His 2,240-square-foot apartment is being listed with Prudential Douglas Elliman for $3.995 million, nearly $1.4 million more than Mr. Stewart paid for it in April 2002. The apartment receives ample light, and features a 1,540-square-foot terrace. Located on a high floor, the potential buyer would be able to enjoy superb open city views.
Through a spokesperson, Mr. Stewart declined to comment.
Fashion designer Elie Tahari recently purchased a commercial unit at 46 Main Street in East Hampton Village for $2.6 million, according to property records. The space is located next door to Mr. Tahari’s boutique at 48 Main Street.
A spokesperson for Mr. Tahari confirmed the sale, mentioning that the purchase was made as part of the company’s retail strategy, but would not elaborate on the prospect of combining it with the current store.
However, at least for the summer, preppy retailer J. Crew plans to occupy the 46 Main Street address, temporarily leasing the space to test East Hampton’s clothing market.
Mr. Tahari has been on an East End buying spree in the past few months. He reportedly purchased the 2.3-acre oceanfront home of late advertising maven Jay Chiat at the end of last year. Located in Sagaponack, Mr. Tahari’s 17,000-square-foot home features a 60-foot Gunite pool, and is only steps from the beach.
Recent Transactions in the Real Estate Market
Upper West Side
43 West 61st Street Two-bedroom, two-bathroom condo. Asking: $1.55 million. Selling: $1.601 million. Charges: $986; taxes: $5,652. Time on the market: two months.
NOTHING COULD BE FINER A couple that had long ago retired to Chapel Hill, N.C., decided they were finally ready to cut off their last link to Manhattan and say goodbye to their beloved apartment. They first listed their Upper West Side condo in July 2004 at $1.995 million, but it refused to budge. In March 2005 the asking price was reduced to $1.55 million, and it was scooped up two months later. The 1,140-square-foot condo features a 648-square-foot terrace with excellent views of the Hudson River and Lincoln Center. Other features included a whirlpool tub and separate shower in the master bathroom. “It’s a prewar, landmark co-op with newer amenities,” said Robyn Frank-Pedersen of the Corcoran Group. The full-service building includes both a concierge and doorman. The Sofia is a landmarked building at West 61st Street that was converted to condos in 1985, and the sellers have been living there since the sponsor units were available. Robin Hudis, also of the Corcoran Group, represented the buyers.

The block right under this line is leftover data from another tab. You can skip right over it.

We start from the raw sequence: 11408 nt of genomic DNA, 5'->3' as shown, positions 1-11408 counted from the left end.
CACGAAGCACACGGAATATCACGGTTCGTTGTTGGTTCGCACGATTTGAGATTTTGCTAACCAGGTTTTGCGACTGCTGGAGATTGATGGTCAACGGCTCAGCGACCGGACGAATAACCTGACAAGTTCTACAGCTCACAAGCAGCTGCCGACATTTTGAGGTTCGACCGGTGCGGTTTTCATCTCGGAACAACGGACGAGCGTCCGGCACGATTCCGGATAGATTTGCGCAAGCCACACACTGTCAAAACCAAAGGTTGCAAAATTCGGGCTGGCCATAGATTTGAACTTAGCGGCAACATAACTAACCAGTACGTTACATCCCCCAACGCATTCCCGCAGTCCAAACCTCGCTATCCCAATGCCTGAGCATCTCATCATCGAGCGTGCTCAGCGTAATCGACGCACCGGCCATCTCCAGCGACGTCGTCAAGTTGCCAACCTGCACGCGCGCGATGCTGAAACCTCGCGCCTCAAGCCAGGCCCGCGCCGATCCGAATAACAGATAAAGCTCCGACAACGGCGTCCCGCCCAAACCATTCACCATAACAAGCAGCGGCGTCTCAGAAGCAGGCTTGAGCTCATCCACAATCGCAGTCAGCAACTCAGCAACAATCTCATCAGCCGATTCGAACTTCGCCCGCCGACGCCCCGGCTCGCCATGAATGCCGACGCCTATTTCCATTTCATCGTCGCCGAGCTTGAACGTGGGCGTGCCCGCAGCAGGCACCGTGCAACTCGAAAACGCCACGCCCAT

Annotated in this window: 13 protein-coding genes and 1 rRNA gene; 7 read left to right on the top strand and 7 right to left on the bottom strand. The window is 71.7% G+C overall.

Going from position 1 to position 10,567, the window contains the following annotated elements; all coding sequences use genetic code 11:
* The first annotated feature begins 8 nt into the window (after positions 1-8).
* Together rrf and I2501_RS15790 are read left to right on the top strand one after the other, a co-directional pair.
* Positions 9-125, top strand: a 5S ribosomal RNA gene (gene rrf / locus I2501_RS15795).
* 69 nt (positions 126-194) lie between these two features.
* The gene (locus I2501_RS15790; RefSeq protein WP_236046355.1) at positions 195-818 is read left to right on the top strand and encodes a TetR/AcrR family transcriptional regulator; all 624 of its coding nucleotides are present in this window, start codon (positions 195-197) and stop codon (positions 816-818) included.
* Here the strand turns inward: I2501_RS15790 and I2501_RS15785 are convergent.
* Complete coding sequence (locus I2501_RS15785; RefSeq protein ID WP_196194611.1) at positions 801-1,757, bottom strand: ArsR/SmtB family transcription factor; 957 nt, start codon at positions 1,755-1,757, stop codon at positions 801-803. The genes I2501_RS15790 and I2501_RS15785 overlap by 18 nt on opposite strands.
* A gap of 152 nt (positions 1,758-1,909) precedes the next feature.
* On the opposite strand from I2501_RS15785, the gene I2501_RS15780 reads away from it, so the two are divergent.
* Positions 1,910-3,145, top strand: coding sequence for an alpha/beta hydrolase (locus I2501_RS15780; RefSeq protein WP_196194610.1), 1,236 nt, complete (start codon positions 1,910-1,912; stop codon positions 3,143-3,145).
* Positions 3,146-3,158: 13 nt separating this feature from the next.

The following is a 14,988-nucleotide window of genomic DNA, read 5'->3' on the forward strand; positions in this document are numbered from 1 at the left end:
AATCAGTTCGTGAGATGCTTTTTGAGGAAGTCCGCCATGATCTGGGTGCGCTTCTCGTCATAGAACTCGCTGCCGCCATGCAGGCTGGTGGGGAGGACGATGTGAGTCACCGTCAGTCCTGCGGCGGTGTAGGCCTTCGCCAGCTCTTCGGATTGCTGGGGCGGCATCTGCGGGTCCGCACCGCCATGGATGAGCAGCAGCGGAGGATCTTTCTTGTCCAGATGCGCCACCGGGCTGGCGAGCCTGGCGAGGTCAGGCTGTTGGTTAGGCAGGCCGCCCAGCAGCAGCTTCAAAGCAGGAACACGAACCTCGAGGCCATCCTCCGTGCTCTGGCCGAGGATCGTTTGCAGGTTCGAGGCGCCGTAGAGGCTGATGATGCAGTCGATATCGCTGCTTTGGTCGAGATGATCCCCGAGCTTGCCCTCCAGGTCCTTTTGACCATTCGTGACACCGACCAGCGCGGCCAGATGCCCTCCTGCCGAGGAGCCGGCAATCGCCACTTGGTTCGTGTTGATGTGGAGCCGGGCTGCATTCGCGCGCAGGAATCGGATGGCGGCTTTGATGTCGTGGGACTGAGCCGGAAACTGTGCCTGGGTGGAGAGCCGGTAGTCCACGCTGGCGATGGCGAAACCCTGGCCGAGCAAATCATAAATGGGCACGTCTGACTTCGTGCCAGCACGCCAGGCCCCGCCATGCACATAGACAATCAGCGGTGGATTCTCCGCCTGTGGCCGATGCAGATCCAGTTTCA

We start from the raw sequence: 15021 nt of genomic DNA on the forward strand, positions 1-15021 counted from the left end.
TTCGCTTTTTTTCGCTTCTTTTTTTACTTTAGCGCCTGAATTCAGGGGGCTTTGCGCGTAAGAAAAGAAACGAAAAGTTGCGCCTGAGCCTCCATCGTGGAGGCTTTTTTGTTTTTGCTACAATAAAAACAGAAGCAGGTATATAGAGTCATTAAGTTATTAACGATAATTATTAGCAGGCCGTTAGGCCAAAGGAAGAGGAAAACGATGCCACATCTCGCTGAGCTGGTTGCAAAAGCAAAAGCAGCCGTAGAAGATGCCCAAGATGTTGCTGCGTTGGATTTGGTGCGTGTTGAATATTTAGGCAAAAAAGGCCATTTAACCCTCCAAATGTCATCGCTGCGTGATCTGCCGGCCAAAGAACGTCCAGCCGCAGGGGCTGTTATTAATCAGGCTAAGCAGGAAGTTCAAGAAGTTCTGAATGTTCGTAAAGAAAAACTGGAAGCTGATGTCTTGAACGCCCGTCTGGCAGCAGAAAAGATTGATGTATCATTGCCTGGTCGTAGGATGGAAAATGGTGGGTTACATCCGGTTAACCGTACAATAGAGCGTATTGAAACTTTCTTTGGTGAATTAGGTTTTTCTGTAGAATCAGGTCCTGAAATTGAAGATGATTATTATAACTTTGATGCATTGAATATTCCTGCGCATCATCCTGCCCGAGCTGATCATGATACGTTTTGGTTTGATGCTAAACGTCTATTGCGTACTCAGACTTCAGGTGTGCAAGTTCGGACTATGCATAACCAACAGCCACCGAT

151 West 17th Street Three-bedroom, three-bathroom condo. Asking: $3.6 million. Selling: $3.525 million. Charges: $2,625; taxes: $4,572. Time on the market: three months.
WHOLE IN ONE Tired of renting in Manhattan, a single buyer working in the financial market asked his broker for the following: a prime Chelsea location, great views, ample light, outdoor space and a doorman. “It met all of his criteria,” said Leonard Steinberg of Prudential Douglas Elliman, who found the desired apartment at close to $1,000 per square foot. “It was the official bargain of the year,” said Mr. Steinberg. The luxury condominium-along with one other-comprises the Campiello Collection. Built on the former site of the Barneys parking lot, this modern residence sits across from the Rubin Museum of Art. The 3,500-square-foot apartment includes a 690-square-foot terrace with open views. The three-bedroom, three-bathroom spread includes floor-to-ceiling windows, a fireplace and an 80-foot living room that is “the size of a bowling alley,” according to broker Tim Norton of Cantor and Pecorella, who has sold over 15 apartments in the building. Mr. Norton’s sellers initially purchased the apartment along with an adjacent one, hoping to combine the two units into a lavish triplex. However, an apartment came on the market that perfectly met the couple’s needs, making their opulent dreams come true (without any renovation anxiety).